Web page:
Why You Should Stop Being Happy
Being happy is a dangerous and expensive addiction
I’ve decided to stop being happy. Such a sunny emotion is not for me. I cannot keep up with its high maintenance.
The last time I was happy was a few months ago. I was dancing around the campfire with my family. We were all eating s’mores. My brother was doing a Shakira dance that landed him on the ground laughing, proving to everyone around that his hips DO lie. It was such a beautiful moment. I was happy.
Next morning it was back to the routine. Back to work. I was still riding the high from the day before, chuckling at my brother on the ground laughing at his poor Shakira impression. Then a ping from the computer. An urgent email. Rush this, rush that. Forget life.
After work, I went for a run determined to be happy. Exercise is supposed to release serotonin, the so-called happiness hormone, and I had a severe lack of it. I ran 5 miles hoping to be promptly rewarded in serotonin points. My brain rewarded me with exhaustion. I was so drained that I didn’t care I wasn’t happy. I guess that’s a nice work-around.
After a near heat-stroke, serotonin was still conspicuous by its absence.
Happiness Is Expensive
Happiness is highly addictive. It’s a dangerous and expensive habit. Heroin? Cocaine? Give me a break! Have you tried happiness?! That sh!t will kill you.
Once you taste happiness, you’ll always get greedy and want more of it. Even if you’re comfortably happy now, you’ll always be looking for more.
Society as a whole is so addicted to happiness that if you’re not ecstatic all day every day you’re considered less than human and unworthy of life.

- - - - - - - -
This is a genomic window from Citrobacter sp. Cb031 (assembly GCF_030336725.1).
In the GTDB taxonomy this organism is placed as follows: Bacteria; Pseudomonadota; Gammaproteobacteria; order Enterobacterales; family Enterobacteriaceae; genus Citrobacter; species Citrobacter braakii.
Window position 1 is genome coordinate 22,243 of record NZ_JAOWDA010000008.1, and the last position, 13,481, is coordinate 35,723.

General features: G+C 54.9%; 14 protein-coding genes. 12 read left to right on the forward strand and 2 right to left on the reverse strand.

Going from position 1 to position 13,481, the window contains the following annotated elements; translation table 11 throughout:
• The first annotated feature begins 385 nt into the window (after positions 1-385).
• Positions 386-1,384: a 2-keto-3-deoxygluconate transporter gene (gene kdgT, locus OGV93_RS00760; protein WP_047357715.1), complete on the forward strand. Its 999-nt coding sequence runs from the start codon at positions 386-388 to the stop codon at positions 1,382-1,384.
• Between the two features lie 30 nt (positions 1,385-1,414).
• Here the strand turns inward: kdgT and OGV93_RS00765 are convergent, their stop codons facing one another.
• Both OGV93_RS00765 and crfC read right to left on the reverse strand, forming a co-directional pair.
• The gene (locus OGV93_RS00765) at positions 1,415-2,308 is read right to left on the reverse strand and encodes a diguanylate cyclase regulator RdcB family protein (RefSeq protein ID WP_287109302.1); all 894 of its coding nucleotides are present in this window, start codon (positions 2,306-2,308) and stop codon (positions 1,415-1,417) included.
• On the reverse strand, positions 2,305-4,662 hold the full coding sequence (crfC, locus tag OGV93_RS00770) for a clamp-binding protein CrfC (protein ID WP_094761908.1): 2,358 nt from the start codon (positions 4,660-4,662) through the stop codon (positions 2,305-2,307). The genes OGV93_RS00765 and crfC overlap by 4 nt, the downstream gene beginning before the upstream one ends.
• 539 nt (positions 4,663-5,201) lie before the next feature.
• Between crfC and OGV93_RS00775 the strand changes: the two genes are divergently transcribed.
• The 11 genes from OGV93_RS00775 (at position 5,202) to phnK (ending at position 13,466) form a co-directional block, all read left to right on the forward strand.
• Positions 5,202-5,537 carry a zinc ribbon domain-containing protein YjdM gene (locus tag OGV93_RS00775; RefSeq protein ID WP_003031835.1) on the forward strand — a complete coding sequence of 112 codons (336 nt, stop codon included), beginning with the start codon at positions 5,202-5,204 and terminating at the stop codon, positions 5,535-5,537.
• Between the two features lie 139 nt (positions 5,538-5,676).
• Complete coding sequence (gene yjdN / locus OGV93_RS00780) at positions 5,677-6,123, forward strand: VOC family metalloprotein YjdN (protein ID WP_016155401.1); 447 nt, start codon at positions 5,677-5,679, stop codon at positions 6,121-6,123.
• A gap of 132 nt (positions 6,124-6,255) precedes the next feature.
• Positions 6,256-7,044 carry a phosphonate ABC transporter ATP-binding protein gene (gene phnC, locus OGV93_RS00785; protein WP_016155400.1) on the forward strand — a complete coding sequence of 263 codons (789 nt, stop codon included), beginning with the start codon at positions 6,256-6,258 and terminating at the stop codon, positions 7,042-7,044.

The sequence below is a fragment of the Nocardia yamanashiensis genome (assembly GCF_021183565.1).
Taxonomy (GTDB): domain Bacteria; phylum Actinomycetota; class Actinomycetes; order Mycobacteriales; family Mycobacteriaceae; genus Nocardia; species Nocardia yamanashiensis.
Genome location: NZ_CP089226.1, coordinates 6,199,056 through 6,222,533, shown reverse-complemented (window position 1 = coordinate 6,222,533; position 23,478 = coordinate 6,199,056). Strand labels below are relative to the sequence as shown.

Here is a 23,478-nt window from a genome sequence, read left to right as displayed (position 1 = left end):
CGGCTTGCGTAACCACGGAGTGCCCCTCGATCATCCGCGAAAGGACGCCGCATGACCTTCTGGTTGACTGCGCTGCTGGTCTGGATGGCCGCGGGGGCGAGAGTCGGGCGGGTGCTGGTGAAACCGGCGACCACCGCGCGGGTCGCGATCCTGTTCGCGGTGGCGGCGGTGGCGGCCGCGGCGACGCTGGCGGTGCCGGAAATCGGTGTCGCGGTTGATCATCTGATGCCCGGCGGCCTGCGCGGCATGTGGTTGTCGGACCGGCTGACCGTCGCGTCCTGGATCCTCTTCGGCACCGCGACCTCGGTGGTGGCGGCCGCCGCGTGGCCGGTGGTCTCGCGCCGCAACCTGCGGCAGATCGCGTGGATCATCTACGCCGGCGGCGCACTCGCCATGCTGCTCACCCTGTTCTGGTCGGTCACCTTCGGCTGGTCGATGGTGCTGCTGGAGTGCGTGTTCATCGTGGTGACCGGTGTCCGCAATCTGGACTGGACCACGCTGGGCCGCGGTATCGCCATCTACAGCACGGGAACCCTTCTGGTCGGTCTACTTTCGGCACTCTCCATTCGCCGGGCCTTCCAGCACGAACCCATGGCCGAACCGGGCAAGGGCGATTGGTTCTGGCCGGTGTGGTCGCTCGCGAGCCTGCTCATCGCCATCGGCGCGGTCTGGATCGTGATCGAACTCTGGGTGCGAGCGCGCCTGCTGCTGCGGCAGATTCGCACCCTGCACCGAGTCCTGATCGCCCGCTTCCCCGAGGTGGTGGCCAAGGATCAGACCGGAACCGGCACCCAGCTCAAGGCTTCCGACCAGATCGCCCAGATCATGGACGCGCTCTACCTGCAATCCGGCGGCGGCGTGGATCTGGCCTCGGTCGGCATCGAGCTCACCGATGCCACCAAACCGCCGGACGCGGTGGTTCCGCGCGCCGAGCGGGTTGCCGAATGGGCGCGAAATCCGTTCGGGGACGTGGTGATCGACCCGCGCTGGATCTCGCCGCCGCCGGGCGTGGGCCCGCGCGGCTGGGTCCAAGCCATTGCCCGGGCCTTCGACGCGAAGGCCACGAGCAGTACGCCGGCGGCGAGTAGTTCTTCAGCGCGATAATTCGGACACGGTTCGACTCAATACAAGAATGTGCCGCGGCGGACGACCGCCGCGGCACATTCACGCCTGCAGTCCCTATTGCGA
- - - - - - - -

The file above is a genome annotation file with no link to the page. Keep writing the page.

It’s not enough to be satisfied and content. No, you must be HAPPY, ecstatic, overjoyed, and/or elated in order to qualify to be part of the human race.
And the things we do to be happy! We exercise, we eat fruits and veggies, we go to parties we detest so we’ll have something “fun” to post, some of us even get gym memberships. Where does this madness stop?
The worst part of it all is that the amount of effort we put into it does not correlate with the amount of happiness we receive. Running a mile will not give you an hour of happiness. Eating an entire broccoli head will not give you an ounce of joy (unless you’re a weirdo like my cousin Josh who actually enjoys broccoli)
Happiness requires constant, indefatigable effort. Too high a price for such a fleeting reward.
The Other Emotions Deserve a Chance
Have you looked at sadness, anger, frustration, and all the other “darker” emotions in the spectrum?
I mean, have you looked at them closely?
Those guys are loyal! They’ll stick with you wherever you go, and with no real effort on your part. (Although eating an entire broccoli head does add immensely to my sadness.)
I don’t learn much from happiness, other than how greedy I can be. However, sadness, anger, frustration have taught me where I’m going wrong. They’re always there to show me the way. Frustration alerts me that I’ve veered off my path. Sadness shows me the areas that need healing. Anger shows me what I care about most. These are my guiding emotions, my guardian angels, always ready to lead the way if I’m willing to listen.
So f — k happiness!
I’ve got more loyal buddies to attend to.